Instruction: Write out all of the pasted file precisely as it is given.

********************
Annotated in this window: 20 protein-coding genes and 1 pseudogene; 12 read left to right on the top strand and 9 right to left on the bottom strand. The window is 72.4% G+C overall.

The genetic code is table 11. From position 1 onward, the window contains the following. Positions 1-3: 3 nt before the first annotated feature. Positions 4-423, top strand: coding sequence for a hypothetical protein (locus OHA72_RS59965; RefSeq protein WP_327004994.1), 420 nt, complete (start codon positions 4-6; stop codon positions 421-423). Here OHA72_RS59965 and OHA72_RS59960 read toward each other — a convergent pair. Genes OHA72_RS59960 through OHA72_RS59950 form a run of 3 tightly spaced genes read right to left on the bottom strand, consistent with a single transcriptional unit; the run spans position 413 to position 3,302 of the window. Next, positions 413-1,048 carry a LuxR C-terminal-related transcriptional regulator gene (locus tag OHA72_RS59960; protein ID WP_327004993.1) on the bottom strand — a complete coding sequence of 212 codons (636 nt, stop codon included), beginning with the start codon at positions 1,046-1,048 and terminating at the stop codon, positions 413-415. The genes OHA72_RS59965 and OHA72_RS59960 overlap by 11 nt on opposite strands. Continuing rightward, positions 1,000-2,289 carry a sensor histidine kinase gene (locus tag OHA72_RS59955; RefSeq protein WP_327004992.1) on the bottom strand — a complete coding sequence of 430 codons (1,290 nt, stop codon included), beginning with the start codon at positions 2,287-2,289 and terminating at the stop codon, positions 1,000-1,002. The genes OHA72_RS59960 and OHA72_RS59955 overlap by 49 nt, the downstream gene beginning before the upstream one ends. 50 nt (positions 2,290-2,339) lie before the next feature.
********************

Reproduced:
Annotated in this window: 20 protein-coding genes and 1 pseudogene; 12 read left to right on the top strand and 9 right to left on the bottom strand. The window is 72.4% G+C overall.

The genetic code is table 11. From position 1 onward, the window contains the following. Positions 1-3: 3 nt before the first annotated feature. Positions 4-423, top strand: coding sequence for a hypothetical protein (locus OHA72_RS59965; RefSeq protein WP_327004994.1), 420 nt, complete (start codon positions 4-6; stop codon positions 421-423). Here OHA72_RS59965 and OHA72_RS59960 read toward each other — a convergent pair. Genes OHA72_RS59960 through OHA72_RS59950 form a run of 3 tightly spaced genes read right to left on the bottom strand, consistent with a single transcriptional unit; the run spans position 413 to position 3,302 of the window. Next, positions 413-1,048 carry a LuxR C-terminal-related transcriptional regulator gene (locus tag OHA72_RS59960; protein ID WP_327004993.1) on the bottom strand — a complete coding sequence of 212 codons (636 nt, stop codon included), beginning with the start codon at positions 1,046-1,048 and terminating at the stop codon, positions 413-415. The genes OHA72_RS59965 and OHA72_RS59960 overlap by 11 nt on opposite strands. Continuing rightward, positions 1,000-2,289 carry a sensor histidine kinase gene (locus tag OHA72_RS59955; RefSeq protein WP_327004992.1) on the bottom strand — a complete coding sequence of 430 codons (1,290 nt, stop codon included), beginning with the start codon at positions 2,287-2,289 and terminating at the stop codon, positions 1,000-1,002. The genes OHA72_RS59960 and OHA72_RS59955 overlap by 49 nt, the downstream gene beginning before the upstream one ends. 50 nt (positions 2,290-2,339) lie before the next feature.